Shaun Tierney is a long-term stage 4 kidney cancer survivor. At diagnosis, he was given little hope, but he’s now been on active therapy for eleven years. This is his story.
I want to offer a glimmer of hope to those of you who were recently diagnosed and are thinking the worst. I know exactly how you feel right now.
On Feb. 22, 2007, I was told that I had Stage IV, inoperable RCC that didn’t react to chemo or radiation. The first general oncologist I saw told me to get my affairs in order. Before that moment I had never even heard of kidney cancer. Fortunately I sought a second opinion at a highly regarded major cancer center.
I met with a specialist who took over my case and has been my doctor for 11 years now. The general oncologist’s original grim prognosis turned out to be inaccurate on many fronts.
So I know how you feel, my family and friends do too. The confusion and anxiety we felt were all encompassing. We had a million questions and most couldn’t be answered right away.
My advice to you? Take a deep breath. You might not think you have enough time to get a second opinion – but you do. Get to an RCC specialist if possible and stay positive. If you can’t get to one, find an oncologist who treats other RCC patients and keeps current on RCC developments.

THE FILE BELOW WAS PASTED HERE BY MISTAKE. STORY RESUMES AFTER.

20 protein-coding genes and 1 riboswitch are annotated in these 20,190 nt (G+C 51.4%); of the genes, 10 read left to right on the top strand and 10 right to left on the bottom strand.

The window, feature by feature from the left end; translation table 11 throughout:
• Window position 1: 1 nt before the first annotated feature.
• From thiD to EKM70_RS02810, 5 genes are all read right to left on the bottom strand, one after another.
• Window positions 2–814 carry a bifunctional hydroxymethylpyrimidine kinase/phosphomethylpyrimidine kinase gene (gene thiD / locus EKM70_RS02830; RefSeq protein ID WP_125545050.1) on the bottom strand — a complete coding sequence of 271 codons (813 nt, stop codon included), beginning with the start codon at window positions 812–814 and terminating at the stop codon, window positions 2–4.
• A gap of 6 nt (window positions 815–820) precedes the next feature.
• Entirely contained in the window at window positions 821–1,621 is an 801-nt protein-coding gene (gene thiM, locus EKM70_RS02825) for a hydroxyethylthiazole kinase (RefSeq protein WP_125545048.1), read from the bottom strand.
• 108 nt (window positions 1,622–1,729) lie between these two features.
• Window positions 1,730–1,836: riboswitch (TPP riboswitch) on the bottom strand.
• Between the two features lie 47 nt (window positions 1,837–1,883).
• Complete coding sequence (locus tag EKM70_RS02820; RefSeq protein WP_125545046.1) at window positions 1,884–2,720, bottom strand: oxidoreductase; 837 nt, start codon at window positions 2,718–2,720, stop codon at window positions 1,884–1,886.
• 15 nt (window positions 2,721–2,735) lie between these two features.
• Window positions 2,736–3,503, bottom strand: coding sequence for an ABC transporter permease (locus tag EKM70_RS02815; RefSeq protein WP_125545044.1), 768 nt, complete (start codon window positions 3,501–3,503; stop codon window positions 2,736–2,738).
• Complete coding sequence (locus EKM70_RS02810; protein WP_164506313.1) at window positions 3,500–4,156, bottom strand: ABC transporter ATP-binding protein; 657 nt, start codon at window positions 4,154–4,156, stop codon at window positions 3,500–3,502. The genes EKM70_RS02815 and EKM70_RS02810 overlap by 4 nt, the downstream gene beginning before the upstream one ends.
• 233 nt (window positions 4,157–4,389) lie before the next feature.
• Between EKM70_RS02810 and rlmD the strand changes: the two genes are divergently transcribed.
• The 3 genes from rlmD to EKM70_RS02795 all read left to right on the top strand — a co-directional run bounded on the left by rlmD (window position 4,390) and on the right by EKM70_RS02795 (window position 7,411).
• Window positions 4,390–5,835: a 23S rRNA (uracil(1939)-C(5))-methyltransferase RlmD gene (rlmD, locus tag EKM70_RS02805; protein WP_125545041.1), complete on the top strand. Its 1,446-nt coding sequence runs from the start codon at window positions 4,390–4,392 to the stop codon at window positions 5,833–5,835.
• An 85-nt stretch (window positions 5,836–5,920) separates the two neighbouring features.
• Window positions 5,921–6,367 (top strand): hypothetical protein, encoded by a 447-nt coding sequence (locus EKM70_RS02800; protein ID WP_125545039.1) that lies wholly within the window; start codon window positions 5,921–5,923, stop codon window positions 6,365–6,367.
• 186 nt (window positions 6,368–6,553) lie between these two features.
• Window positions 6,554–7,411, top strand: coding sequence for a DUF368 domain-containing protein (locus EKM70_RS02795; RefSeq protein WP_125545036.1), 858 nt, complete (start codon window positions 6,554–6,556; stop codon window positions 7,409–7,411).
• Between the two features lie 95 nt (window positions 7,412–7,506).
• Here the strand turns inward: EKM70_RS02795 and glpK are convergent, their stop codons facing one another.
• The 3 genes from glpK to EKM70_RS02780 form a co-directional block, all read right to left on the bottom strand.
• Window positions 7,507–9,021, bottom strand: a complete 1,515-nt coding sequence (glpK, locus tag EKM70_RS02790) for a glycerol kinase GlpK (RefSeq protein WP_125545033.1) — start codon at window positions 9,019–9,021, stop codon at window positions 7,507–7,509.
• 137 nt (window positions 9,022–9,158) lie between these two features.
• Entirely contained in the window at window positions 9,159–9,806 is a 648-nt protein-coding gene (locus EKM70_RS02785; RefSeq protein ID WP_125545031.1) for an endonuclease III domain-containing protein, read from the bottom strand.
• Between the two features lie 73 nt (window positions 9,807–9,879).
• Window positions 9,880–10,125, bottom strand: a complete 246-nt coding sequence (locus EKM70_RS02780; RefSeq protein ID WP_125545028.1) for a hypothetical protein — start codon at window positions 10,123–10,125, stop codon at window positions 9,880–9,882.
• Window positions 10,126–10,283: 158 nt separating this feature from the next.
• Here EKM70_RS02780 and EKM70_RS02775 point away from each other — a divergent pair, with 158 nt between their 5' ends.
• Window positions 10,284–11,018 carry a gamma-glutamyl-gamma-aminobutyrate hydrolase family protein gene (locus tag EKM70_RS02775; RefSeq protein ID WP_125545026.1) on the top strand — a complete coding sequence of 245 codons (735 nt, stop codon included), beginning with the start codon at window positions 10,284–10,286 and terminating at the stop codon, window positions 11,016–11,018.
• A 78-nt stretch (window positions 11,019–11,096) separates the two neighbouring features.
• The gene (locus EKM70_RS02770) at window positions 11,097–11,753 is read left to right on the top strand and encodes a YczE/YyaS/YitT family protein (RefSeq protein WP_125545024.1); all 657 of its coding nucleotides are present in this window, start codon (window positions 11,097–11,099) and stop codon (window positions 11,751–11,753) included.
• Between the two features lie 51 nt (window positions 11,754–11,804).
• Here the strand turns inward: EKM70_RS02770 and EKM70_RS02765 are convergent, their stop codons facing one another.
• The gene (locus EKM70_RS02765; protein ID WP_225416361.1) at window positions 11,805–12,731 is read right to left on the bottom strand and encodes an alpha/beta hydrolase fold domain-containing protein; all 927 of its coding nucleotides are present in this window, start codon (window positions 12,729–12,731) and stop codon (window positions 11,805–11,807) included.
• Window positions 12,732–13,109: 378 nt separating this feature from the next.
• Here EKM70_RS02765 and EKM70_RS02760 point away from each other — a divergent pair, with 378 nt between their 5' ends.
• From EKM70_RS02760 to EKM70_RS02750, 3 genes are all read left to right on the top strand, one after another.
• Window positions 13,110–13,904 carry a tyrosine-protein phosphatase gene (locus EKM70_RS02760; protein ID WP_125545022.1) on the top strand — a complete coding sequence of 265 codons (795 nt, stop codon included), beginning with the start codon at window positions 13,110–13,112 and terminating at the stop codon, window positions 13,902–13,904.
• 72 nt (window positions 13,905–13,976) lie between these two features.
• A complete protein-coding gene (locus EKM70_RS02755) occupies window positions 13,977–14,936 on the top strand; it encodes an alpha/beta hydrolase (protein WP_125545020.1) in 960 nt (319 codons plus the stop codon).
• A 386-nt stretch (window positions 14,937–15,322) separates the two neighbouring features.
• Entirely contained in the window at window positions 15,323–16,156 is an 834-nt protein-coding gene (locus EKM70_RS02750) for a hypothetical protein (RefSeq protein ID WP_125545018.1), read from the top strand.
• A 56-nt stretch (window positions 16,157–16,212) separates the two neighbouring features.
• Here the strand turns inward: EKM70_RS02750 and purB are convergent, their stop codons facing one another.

Get involved in a patient community like SmartPatients or search for kidney cancer or renal cell carcinoma groups on Facebook. Share your story and ask others for advice. They might be able to recommend a specialist or a clinical trial that you might want to try.
So much has changed since 2007 and you have more options than I ever dreamed possible back then. I can’t tell you it will always be easy or without stress, but be strong and never hesitate to ask questions.
I have been on treatment all of this time and a crazy as it may sound, time has flown by. There are many people that can share their experiences and maybe help you over a bump in the road, explain a test, treatment, or life in general.
I don’t know why I survived this long, but I have and hopefully you can too. My RCC specialist said two important things in our first meeting. “Our goal is to treat your cancer like a chronic illness, such as diabetes. It’s called living with cancer” And… “I have examined thousands of patients during my career and never once found an expiration date stamped on the bottom of anyone’s foot!”
Shaun and his wife Mary live in Massachusetts.